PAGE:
It could be the same with these new computerized aids to cognition. I love winning when I play along with Jeopardy!, so of course I think that spot recall is a crucial part of human smartness. But I know that America’s university system has been the envy of the world in part because it relies so little on rote memorization. When my father was a practicing physician, I often heard him stress the value of clearing his mind of minutiae he could easily look up. Increasingly we all will be able to look up anything, at any time—and, with categorization, get a head start in thinking about connections.

I can think of one group of people for whom abundant, available facts could serve as eyeglasses: the vast majority of us who are destined to have a harder time remembering as the years go on. Imagine if every photograph came with a touch screen describing what it shows and when it was taken, or if reminders about appointments to keep, pills to take, and similar data could be so embedded in our lives that we wouldn’t have to worry about forgetting.

For those without such problems, these new tools could, while perhaps less immediately essential, yet become the modern-day equivalent of the steam engine or the plow—tools that free people from routine chores and give them more time to think, dream, and live. Each previous wave of invention has made humanity more intelligent overall. These may seem like fighting words, but consider: America may have fewer Jeffersons, Adamses, and Franklins now, but it does have many more people who are literate and can aspire to goals beyond mere survival. The next wave of tech innovation, if it is like all the previous ones, will again make us smarter. If we take advantage of its effects, it might even make us wiser, too.

James Fallows is a national correspondent at The Atlantic.
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James Fallows is a national correspondent for The Atlantic and has written for the magazine since the late 1970s. He has reported extensively from outside the United States and once worked as President Carter's chief speechwriter. His latest book is China Airborne. More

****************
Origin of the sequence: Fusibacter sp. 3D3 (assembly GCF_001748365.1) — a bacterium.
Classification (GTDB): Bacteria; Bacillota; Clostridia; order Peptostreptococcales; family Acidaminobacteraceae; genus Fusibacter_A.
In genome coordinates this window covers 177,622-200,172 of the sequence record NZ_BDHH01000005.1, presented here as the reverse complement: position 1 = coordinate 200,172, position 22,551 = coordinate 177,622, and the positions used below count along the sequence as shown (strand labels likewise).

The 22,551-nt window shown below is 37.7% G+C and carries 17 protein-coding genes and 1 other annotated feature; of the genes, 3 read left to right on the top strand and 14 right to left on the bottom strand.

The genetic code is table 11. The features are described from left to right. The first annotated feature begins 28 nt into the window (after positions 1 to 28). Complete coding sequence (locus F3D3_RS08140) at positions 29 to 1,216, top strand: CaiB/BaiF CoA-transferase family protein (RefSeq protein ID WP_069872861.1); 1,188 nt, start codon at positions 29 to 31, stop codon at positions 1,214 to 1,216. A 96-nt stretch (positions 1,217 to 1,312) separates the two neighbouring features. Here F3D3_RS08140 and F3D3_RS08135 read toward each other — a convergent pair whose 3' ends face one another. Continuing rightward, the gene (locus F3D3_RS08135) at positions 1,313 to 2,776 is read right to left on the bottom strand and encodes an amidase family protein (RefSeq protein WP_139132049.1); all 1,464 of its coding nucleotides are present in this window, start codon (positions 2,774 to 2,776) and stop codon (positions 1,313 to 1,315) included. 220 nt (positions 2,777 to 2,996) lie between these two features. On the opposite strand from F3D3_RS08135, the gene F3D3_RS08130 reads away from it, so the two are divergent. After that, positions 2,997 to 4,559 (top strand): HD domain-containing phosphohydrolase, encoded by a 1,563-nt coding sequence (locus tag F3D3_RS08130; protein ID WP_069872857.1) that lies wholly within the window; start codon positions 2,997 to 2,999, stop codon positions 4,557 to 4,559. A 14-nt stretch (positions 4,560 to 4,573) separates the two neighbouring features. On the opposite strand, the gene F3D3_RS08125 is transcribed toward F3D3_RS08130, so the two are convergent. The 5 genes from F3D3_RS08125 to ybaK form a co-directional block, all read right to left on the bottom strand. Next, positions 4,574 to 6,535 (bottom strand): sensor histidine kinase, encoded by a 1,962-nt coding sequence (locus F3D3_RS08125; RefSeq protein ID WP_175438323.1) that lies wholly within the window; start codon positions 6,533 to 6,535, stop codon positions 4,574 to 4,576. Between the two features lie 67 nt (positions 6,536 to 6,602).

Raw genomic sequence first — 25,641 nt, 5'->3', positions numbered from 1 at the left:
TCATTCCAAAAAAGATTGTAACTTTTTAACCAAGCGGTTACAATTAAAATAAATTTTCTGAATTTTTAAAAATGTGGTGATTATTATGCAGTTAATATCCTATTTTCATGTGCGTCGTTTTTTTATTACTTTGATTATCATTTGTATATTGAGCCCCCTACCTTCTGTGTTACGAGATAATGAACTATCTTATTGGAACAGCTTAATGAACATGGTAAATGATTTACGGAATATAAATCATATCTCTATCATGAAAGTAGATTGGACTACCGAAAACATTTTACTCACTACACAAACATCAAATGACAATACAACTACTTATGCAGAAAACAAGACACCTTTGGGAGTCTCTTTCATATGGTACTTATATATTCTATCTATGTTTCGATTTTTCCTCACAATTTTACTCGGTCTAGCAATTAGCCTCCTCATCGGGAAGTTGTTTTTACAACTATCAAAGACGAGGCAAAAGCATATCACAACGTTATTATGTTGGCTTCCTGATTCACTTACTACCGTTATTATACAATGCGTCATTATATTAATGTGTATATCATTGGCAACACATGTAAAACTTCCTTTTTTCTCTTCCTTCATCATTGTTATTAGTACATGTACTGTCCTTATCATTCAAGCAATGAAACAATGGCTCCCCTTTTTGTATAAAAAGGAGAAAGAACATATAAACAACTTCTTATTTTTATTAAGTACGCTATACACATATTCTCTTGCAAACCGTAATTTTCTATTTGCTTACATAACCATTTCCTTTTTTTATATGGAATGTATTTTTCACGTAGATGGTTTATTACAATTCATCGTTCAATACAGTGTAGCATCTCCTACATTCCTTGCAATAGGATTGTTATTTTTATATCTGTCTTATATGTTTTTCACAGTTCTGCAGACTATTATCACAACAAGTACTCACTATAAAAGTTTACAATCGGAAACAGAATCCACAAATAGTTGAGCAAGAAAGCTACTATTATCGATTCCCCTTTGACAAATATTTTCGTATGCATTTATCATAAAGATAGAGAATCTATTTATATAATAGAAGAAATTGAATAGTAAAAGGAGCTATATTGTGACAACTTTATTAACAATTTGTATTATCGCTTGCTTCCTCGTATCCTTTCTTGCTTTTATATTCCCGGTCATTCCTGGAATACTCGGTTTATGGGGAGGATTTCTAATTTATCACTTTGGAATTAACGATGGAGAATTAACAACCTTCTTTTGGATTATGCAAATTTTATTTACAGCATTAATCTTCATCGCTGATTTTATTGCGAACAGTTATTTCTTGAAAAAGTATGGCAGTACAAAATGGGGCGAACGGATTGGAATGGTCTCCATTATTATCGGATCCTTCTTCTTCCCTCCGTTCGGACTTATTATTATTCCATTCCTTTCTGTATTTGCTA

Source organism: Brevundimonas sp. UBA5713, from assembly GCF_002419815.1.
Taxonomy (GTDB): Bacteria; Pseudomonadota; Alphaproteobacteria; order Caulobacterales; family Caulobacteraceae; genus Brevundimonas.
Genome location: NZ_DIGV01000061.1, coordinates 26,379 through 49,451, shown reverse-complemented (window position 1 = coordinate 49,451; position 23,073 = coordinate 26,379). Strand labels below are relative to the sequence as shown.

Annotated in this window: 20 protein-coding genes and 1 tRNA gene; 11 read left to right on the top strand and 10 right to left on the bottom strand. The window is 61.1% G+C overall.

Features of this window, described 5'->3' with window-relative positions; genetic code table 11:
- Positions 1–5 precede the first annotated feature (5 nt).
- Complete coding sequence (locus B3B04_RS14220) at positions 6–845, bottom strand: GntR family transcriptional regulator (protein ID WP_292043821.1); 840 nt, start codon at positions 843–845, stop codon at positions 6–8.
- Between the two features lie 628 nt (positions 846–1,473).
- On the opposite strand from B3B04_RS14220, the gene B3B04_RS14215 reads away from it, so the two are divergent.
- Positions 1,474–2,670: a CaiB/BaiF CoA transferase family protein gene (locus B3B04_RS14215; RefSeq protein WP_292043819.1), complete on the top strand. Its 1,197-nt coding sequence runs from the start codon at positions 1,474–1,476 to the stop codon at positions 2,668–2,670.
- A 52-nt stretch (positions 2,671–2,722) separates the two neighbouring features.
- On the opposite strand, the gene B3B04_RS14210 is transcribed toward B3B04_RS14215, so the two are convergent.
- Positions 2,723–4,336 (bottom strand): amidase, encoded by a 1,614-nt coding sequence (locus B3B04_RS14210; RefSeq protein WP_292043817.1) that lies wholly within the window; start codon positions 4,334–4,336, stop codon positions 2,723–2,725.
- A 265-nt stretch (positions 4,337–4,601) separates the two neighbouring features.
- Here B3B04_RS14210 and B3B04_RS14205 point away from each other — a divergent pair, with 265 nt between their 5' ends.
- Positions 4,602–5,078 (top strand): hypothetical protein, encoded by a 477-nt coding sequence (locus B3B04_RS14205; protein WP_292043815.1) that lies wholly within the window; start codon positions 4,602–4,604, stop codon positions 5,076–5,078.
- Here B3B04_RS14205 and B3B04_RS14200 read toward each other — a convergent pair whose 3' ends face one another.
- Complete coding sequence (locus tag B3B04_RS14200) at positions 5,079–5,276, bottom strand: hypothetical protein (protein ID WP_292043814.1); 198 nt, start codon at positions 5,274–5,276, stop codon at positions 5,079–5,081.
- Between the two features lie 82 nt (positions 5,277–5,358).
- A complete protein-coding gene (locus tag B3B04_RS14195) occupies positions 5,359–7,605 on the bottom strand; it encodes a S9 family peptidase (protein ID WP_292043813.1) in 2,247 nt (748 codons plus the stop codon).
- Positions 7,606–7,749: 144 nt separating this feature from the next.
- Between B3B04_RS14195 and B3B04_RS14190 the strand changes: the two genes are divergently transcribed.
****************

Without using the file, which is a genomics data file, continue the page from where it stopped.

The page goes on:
James Fallows is based in Washington as a national correspondent for The Atlantic. He has worked for the magazine for nearly 30 years and in that time has also lived in Seattle, Berkeley, Austin, Tokyo, Kuala Lumpur, Shanghai, and Beijing. He was raised in Redlands, California, received his undergraduate degree in American history and literature from Harvard, and received a graduate degree in economics from Oxford as a Rhodes scholar. In addition to working for The Atlantic, he has spent two years as chief White House speechwriter for Jimmy Carter, two years as the editor of US News & World Report, and six months as a program designer at Microsoft. He is an instrument-rated private pilot. He is also now the chair in U.S. media at the U.S. Studies Centre at the University of Sydney, in Australia.

Fallows has been a finalist for the National Magazine Award five times and has won once; he has also won the American Book Award for nonfiction and a N.Y. Emmy award for the documentary series Doing Business in China. He was the founding chairman of the New America Foundation. His recent books Blind Into Baghdad (2006) and Postcards From Tomorrow Square (2009) are based on his writings for The Atlantic. His latest book is China Airborne. He is married to Deborah Fallows, author of the recent book Dreaming in Chinese. They have two married sons.

Fallows welcomes and frequently quotes from reader mail sent via the "Email" button below. Unless you specify otherwise, we consider any incoming mail available for possible quotation -- but not with the sender's real name unless you explicitly state that it may be used. If you are wondering why Fallows does not use a "Comments" field below his posts, please see previous explanations here and here.